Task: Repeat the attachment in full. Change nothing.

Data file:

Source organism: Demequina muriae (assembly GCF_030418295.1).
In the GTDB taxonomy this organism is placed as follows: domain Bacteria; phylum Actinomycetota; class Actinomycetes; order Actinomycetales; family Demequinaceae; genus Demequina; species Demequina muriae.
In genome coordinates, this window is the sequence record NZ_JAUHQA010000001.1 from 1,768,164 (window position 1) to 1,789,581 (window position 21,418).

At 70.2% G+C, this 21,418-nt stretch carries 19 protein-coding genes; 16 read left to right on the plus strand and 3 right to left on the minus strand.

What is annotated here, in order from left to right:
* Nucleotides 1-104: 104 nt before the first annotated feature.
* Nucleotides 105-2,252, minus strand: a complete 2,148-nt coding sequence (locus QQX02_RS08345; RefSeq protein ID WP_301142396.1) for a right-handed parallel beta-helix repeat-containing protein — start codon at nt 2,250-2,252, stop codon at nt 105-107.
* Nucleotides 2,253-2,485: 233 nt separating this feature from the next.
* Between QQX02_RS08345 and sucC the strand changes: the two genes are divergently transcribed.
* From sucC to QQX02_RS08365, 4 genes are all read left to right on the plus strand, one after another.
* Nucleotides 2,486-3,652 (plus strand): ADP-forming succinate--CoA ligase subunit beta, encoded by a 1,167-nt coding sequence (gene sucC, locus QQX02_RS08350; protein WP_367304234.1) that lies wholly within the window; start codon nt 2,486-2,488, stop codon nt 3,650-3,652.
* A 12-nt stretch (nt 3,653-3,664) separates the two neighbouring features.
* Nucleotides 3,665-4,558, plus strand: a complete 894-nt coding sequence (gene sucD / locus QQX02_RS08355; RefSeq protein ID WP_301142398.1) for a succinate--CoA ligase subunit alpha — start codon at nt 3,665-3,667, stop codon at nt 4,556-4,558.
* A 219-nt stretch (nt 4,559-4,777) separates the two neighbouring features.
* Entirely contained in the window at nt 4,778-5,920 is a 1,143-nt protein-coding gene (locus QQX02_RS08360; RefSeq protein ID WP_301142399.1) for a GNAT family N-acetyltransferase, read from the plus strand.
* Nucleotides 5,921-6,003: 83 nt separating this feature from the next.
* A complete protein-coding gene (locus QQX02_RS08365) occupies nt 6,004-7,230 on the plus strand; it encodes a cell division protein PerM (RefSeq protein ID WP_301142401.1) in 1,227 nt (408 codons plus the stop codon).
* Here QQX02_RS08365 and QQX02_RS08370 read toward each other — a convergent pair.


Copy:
Source organism: Demequina muriae (assembly GCF_030418295.1).
In the GTDB taxonomy this organism is placed as follows: domain Bacteria; phylum Actinomycetota; class Actinomycetes; order Actinomycetales; family Demequinaceae; genus Demequina; species Demequina muriae.
In genome coordinates, this window is the sequence record NZ_JAUHQA010000001.1 from 1,768,164 (window position 1) to 1,789,581 (window position 21,418).

At 70.2% G+C, this 21,418-nt stretch carries 19 protein-coding genes; 16 read left to right on the plus strand and 3 right to left on the minus strand.

What is annotated here, in order from left to right:
* Nucleotides 1-104: 104 nt before the first annotated feature.
* Nucleotides 105-2,252, minus strand: a complete 2,148-nt coding sequence (locus QQX02_RS08345; RefSeq protein ID WP_301142396.1) for a right-handed parallel beta-helix repeat-containing protein — start codon at nt 2,250-2,252, stop codon at nt 105-107.
* Nucleotides 2,253-2,485: 233 nt separating this feature from the next.
* Between QQX02_RS08345 and sucC the strand changes: the two genes are divergently transcribed.
* From sucC to QQX02_RS08365, 4 genes are all read left to right on the plus strand, one after another.
* Nucleotides 2,486-3,652 (plus strand): ADP-forming succinate--CoA ligase subunit beta, encoded by a 1,167-nt coding sequence (gene sucC, locus QQX02_RS08350; protein WP_367304234.1) that lies wholly within the window; start codon nt 2,486-2,488, stop codon nt 3,650-3,652.
* A 12-nt stretch (nt 3,653-3,664) separates the two neighbouring features.
* Nucleotides 3,665-4,558, plus strand: a complete 894-nt coding sequence (gene sucD / locus QQX02_RS08355; RefSeq protein ID WP_301142398.1) for a succinate--CoA ligase subunit alpha — start codon at nt 3,665-3,667, stop codon at nt 4,556-4,558.
* A 219-nt stretch (nt 4,559-4,777) separates the two neighbouring features.
* Entirely contained in the window at nt 4,778-5,920 is a 1,143-nt protein-coding gene (locus QQX02_RS08360; RefSeq protein ID WP_301142399.1) for a GNAT family N-acetyltransferase, read from the plus strand.
* Nucleotides 5,921-6,003: 83 nt separating this feature from the next.
* A complete protein-coding gene (locus QQX02_RS08365) occupies nt 6,004-7,230 on the plus strand; it encodes a cell division protein PerM (RefSeq protein ID WP_301142401.1) in 1,227 nt (408 codons plus the stop codon).
* Here QQX02_RS08365 and QQX02_RS08370 read toward each other — a convergent pair.